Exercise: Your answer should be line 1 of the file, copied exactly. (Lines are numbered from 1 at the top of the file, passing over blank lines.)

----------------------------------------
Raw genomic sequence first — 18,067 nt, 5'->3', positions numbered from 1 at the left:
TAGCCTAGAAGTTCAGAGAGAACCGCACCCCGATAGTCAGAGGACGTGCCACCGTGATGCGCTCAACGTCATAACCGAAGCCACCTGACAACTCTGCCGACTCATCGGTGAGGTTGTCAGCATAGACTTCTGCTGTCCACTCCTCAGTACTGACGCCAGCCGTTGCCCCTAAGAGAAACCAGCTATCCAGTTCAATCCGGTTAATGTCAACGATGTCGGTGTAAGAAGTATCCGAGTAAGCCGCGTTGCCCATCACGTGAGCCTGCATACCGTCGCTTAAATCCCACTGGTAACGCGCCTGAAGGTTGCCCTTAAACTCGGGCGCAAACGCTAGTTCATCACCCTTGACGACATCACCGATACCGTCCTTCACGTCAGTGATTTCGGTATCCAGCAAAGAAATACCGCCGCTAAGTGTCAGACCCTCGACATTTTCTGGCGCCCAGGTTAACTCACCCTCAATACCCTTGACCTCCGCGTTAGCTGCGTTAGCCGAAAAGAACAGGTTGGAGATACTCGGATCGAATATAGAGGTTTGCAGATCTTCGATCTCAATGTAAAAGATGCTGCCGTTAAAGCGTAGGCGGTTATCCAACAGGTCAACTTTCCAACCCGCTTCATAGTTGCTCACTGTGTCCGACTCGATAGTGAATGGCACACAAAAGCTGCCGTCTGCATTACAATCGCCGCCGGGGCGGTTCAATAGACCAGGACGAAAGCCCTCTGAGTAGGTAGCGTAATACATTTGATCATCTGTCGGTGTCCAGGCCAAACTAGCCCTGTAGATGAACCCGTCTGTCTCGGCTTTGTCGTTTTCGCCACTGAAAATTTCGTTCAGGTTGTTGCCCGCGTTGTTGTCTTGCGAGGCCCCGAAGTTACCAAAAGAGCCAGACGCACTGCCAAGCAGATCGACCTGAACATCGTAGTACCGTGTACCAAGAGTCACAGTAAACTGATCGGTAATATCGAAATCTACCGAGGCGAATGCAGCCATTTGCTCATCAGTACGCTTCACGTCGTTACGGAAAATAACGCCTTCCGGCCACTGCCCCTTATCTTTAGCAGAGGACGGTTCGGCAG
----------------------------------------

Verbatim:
Raw genomic sequence first — 18,067 nt, 5'->3', positions numbered from 1 at the left: